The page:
The Real 'Goldilocks Economy,' Part III
NEW YORK (TheStreet) -- In Parts I and II, we first looked at what a Goldilocks economy is not, then we broke down the actual characteristics of a Goldilocks economy. But what does Goldilocks herself really look like?
She looks like the the Middle class.
As everyone knows, the entire Goldilocks fable centers around her entrance to the domicile of the Three Bears, and her quest for balance: not "too hot," not "too cold," but "just right." And so it is with the Middle class. It inherently epitomizes this Goldilocks concept, and thus it is by no means a coincidence that the Middle class has dwindled to a minority at precisely the same time our economies are plummeting toward total collapse and bankruptcy.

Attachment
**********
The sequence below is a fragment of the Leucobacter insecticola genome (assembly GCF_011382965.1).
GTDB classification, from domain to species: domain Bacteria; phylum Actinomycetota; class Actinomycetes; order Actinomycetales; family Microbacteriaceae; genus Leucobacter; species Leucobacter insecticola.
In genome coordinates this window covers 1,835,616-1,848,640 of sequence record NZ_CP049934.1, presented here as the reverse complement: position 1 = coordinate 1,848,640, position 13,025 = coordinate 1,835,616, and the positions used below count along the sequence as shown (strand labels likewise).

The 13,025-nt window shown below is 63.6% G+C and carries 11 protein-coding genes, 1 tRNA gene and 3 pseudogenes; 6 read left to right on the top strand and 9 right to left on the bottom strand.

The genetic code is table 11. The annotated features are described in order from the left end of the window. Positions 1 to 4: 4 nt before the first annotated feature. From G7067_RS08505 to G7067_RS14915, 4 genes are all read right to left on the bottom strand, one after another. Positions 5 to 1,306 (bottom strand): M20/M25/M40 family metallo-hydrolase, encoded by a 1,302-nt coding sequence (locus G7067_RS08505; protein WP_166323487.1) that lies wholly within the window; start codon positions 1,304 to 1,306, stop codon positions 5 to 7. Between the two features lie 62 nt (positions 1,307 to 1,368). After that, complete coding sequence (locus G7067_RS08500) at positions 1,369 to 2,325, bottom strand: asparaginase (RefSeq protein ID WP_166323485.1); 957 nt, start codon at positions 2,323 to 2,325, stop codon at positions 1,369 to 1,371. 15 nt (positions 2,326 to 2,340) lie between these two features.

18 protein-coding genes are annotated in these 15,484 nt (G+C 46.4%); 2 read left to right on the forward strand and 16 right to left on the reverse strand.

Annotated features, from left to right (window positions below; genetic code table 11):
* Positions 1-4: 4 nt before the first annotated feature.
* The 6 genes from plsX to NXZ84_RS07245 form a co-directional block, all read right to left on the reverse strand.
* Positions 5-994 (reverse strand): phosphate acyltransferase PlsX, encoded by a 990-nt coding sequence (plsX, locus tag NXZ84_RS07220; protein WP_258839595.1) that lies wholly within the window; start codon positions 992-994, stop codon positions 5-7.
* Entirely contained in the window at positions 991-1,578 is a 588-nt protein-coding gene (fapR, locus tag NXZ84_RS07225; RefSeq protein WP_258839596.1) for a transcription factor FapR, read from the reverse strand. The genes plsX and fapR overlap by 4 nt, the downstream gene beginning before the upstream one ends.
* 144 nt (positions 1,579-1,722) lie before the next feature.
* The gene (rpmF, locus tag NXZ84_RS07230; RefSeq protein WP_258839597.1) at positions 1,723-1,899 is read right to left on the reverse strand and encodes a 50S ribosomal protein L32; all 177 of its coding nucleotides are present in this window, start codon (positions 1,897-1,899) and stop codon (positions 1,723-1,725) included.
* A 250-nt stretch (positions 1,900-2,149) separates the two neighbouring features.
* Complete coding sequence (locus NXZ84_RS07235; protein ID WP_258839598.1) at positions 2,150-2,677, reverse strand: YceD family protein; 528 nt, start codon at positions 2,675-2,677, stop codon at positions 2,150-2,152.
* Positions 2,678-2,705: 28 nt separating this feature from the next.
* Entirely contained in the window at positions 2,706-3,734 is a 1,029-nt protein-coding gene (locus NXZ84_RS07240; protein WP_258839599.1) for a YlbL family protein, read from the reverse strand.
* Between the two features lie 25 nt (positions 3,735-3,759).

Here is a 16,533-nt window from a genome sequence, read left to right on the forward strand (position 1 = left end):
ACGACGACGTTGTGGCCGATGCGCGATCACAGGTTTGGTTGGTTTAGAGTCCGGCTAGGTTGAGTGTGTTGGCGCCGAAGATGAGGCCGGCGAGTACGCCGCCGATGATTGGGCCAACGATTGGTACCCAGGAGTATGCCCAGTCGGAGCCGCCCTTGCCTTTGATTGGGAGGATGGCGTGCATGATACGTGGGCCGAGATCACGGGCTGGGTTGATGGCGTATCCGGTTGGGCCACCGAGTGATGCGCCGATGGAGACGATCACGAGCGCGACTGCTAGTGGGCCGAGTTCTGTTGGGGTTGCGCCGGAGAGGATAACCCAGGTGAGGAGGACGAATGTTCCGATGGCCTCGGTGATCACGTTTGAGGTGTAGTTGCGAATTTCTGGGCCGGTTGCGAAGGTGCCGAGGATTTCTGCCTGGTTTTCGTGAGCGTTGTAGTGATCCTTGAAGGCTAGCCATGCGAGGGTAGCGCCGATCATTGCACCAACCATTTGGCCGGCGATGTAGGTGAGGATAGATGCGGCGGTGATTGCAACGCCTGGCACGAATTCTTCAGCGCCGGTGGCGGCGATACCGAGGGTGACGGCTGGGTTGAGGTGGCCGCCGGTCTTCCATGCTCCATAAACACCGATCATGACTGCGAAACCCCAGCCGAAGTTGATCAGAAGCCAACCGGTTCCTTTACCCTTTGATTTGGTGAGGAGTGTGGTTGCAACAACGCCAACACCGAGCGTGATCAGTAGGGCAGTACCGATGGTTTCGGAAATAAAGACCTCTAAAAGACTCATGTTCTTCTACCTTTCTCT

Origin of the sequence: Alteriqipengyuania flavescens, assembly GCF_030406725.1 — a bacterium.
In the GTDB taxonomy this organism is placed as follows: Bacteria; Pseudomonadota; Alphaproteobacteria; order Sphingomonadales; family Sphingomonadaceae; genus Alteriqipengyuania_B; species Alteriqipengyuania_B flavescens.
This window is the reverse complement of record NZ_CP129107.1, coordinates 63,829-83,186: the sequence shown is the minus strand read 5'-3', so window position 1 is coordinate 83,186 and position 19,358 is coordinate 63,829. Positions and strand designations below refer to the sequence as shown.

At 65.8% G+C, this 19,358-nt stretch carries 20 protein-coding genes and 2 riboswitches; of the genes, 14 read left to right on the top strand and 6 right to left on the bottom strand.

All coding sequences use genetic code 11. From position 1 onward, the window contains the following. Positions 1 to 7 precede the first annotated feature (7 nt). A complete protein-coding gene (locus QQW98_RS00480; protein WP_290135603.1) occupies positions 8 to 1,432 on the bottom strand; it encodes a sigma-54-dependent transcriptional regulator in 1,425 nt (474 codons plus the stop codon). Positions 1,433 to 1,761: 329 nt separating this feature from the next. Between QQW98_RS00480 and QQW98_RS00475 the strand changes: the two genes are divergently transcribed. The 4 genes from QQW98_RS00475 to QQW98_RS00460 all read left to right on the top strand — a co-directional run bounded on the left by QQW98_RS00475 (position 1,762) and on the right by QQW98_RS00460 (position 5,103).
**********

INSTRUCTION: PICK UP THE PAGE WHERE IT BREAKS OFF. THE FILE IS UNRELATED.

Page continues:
At the risk of over-repetition, I will trot out the 2,000-year-old maxim from Greek philosopher Plutarch:An imbalance between rich and poor is the oldest and most fatal ailment of all Republics. I've explained this concept in detail in previous commentaries, but for the moment I'll simply deal with its outward appearance. A normal (healthy) economy has a wealth-distribution pattern relatively spherical in shape: a big bulge in the middle, which tapers sharply at both ends. Conversely, as an economy becomes hollowed out, and a chasm between rich and poor emerges (as is the case today), that wealth distribution curve takes on a very unhealthy hourglass configuration: bulges at both extremes, and tapering at the middle. Why was it already "old news" 2,000 years ago that a small Middle class was "the oldest and most fatal ailment of all Republics"? Because of all of the "Goldilocks" economic virtues epitomized by the Middle class. The reason why B.S. Bernanke borrowed the Goldilocks concept for his own propaganda in the first place was because of one specific analogy. Economies, like porridge, can be both "too hot" or "too cold," and what is ideal is a "just right" balance between those two extremes. Living in "consumer economies" (i.e. anemic, mature economies that have lost their manufacturing base), we can summarize the Goldilocks concept with a single economic statistic: the marginal propensity to consume. This economic jargon merely refers to the percentage of each dollar that is spent by a consumer. Thus if we spend every dollar as fast as we receive it, that would represent a marginal propensity to consume of 100%, while if we hoarded every dollar we received that would represent a marginal propensity to consume of 0%. It's easy to understand why hoarding all of our money is bad.
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